Awoooooo! Can you hear the werewolves howling from a distance? The town of Axiom has been struck again. Tensions amongst the citizens have never been higher. The town has been the target of many werewolf attacks over the last few nights. Who might these werewolves be? The mystery still remains…
If you weren’t able to catch on, the story above is a little snippet of the game “Werewolf”. We played this game together for our team holiday party. With our team being remote, and spread out across 5+ different time zones, we enjoy finding and playing different games that everyone can participate in.
With the holidays quickly approaching, we scrounged the internet for different games that would accommodate our growing team. We’ve played a lot of Among Us, but we wanted to mix it up. We quickly found Werewolf, which a few of us have played before, but never in a remote setting with a group of 16 people.
A couple of days before our holiday party, we did a practice run with a handful of our team members. During the practice run, we were able to work through different kinks that would help make this game successful.
Overall, the game was a total hit. We played multiple rounds within a 3-hour timeframe, and only used two channels of communication; Discord and Slack.
Many have asked how we were able to play with a large group of people in a virtual setting. Here is how it worked.
What you'll need
Two different channels to communicate. The first will require the capability of turning your camera on and off, as well as your microphone. In this case, we used Discord.
The second will be used for the host to discreetly assign roles and facilitate different conversations within certain roles. This is when we used Slack.
We had everyone log into Discord with their video on, then the host (our Head of Operations, Stephanie) set up the story and explained the rules.
After the rules were shared, we were asked to turn off our video and mute ourselves. This was important because we didn’t want any noise that could potentially give away each person’s role.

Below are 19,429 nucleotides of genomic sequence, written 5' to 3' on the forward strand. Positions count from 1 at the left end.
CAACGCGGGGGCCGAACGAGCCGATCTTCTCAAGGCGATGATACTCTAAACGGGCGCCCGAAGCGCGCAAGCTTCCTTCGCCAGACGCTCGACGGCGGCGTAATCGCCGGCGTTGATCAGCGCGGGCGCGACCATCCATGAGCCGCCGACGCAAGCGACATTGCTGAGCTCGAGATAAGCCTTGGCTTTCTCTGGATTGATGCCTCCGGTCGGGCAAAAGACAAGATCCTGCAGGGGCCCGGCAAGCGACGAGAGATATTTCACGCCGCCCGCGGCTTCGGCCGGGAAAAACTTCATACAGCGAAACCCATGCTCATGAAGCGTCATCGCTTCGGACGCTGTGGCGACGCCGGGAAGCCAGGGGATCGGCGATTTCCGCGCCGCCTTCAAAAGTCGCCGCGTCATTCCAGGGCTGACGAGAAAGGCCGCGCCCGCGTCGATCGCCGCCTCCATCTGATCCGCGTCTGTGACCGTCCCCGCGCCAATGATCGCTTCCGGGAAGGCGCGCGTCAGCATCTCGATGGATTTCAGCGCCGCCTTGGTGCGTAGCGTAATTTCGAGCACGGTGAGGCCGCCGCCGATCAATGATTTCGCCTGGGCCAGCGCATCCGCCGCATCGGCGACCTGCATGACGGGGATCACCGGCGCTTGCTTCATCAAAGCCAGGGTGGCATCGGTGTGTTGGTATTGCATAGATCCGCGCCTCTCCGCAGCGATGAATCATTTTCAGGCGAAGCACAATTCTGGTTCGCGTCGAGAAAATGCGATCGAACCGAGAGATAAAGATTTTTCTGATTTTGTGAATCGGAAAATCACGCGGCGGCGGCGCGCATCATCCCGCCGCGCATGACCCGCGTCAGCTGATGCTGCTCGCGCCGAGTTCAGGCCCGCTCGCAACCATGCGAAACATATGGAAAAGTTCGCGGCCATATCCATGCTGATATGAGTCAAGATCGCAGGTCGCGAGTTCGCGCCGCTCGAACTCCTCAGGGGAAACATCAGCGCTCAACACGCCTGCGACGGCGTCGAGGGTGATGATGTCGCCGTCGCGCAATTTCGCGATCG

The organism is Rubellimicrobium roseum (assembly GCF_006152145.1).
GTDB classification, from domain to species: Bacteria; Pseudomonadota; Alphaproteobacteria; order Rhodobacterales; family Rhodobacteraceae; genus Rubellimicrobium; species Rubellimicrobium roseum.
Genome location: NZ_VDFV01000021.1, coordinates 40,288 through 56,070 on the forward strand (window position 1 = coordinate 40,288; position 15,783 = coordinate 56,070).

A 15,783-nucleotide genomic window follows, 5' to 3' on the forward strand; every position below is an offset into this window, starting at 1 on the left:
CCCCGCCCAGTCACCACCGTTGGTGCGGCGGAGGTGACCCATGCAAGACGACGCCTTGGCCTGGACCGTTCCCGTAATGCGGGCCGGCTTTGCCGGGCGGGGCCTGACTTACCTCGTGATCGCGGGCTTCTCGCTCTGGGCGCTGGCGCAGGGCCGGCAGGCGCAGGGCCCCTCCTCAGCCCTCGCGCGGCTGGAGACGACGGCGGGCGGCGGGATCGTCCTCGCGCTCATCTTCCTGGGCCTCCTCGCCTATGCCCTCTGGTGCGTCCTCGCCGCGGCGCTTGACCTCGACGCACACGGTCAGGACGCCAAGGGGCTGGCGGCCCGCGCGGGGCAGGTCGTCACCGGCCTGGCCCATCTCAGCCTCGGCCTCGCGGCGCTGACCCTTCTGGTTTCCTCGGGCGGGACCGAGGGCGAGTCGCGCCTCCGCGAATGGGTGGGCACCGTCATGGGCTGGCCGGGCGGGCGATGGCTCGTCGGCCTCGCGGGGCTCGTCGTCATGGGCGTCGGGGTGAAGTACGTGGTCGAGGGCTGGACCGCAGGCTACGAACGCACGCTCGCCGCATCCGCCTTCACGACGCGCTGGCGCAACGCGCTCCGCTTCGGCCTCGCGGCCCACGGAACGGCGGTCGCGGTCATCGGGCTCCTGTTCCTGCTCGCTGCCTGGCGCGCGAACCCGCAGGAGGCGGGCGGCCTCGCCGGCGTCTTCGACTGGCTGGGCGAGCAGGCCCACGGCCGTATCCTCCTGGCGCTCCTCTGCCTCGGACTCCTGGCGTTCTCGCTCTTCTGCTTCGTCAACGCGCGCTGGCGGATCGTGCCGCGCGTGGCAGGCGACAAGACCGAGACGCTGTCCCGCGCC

Assigning roles was done through direct message via Slack (Werewolf, Doctor or Villager). Stephanie would send a picture of the player card to each individual. She then created a group chat for the werewolves, this allowed them to communicate secretly and decide who was going to be voted off each round. Once the werewolves made their decision, she would message the Doctor privately so the doctor could choose who to save that evening.
Once the decisions are made, it’s time for everyone to “wake up”. Stephanie would say “Good Morning!”, which was a signal for everyone to turn their video on and unmute themselves.
Stephanie would begin the round by telling a creative story which involves who the werewolves chose as their victim and who was saved by the doctor.
Everyone would then discuss/debate who the werewolves might be. During this time, we set a 5-minute timer to control the length of discussion. During our practice round, we didn’t have a timer and discussions went way too long than necessary so the timer was key in keeping the game moving along.
Once the timer went off, the voting began. Each person, one at a time, would cast their vote out loud. Stephanie would then make a tally and whomever was voted off would have to say what role they were assigned.
This process continued until all the werewolves had been voted off or if they outnumbered the Villagers.
We found Werewolf to be enjoyable but also relatively easy to play in a remote setting. Everyone who played had a competitive side, and a few were unable to keep a poker face when they were the werewolf.
The biggest takeaway is that spending quality time as a team is possible when you’re remote. You don’t need to plan anything fancy because the laughter and memories that are made will last a lifetime.